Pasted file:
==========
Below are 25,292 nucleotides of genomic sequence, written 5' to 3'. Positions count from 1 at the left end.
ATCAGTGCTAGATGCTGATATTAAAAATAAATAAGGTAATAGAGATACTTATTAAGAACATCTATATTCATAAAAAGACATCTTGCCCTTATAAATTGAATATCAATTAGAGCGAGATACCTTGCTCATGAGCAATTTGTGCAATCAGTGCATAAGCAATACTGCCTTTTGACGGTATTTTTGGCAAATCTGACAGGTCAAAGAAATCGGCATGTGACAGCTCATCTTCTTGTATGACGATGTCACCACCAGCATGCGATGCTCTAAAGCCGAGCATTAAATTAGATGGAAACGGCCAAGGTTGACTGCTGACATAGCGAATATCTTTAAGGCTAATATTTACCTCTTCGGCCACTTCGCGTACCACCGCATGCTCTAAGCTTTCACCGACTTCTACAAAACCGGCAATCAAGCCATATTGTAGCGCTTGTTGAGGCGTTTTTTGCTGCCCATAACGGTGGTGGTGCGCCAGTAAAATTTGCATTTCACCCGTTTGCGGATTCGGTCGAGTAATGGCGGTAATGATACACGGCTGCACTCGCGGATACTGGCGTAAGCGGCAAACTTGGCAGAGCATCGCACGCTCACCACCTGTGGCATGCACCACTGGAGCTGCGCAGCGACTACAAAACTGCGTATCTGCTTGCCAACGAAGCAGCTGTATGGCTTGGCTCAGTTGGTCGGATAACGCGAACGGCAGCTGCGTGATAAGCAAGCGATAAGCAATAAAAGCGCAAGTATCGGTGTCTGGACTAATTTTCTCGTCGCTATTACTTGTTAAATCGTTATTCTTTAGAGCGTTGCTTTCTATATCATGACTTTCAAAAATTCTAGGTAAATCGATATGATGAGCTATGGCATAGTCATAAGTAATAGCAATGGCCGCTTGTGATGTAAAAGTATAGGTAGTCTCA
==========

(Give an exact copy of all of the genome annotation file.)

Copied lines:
Below are 25,292 nucleotides of genomic sequence, written 5' to 3'. Positions count from 1 at the left end.
ATCAGTGCTAGATGCTGATATTAAAAATAAATAAGGTAATAGAGATACTTATTAAGAACATCTATATTCATAAAAAGACATCTTGCCCTTATAAATTGAATATCAATTAGAGCGAGATACCTTGCTCATGAGCAATTTGTGCAATCAGTGCATAAGCAATACTGCCTTTTGACGGTATTTTTGGCAAATCTGACAGGTCAAAGAAATCGGCATGTGACAGCTCATCTTCTTGTATGACGATGTCACCACCAGCATGCGATGCTCTAAAGCCGAGCATTAAATTAGATGGAAACGGCCAAGGTTGACTGCTGACATAGCGAATATCTTTAAGGCTAATATTTACCTCTTCGGCCACTTCGCGTACCACCGCATGCTCTAAGCTTTCACCGACTTCTACAAAACCGGCAATCAAGCCATATTGTAGCGCTTGTTGAGGCGTTTTTTGCTGCCCATAACGGTGGTGGTGCGCCAGTAAAATTTGCATTTCACCCGTTTGCGGATTCGGTCGAGTAATGGCGGTAATGATACACGGCTGCACTCGCGGATACTGGCGTAAGCGGCAAACTTGGCAGAGCATCGCACGCTCACCACCTGTGGCATGCACCACTGGAGCTGCGCAGCGACTACAAAACTGCGTATCTGCTTGCCAACGAAGCAGCTGTATGGCTTGGCTCAGTTGGTCGGATAACGCGAACGGCAGCTGCGTGATAAGCAAGCGATAAGCAATAAAAGCGCAAGTATCGGTGTCTGGACTAATTTTCTCGTCGCTATTACTTGTTAAATCGTTATTCTTTAGAGCGTTGCTTTCTATATCATGACTTTCAAAAATTCTAGGTAAATCGATATGATGAGCTATGGCATAGTCATAAGTAATAGCAATGGCCGCTTGTGATGTAAAAGTATAGGTAGTCTCA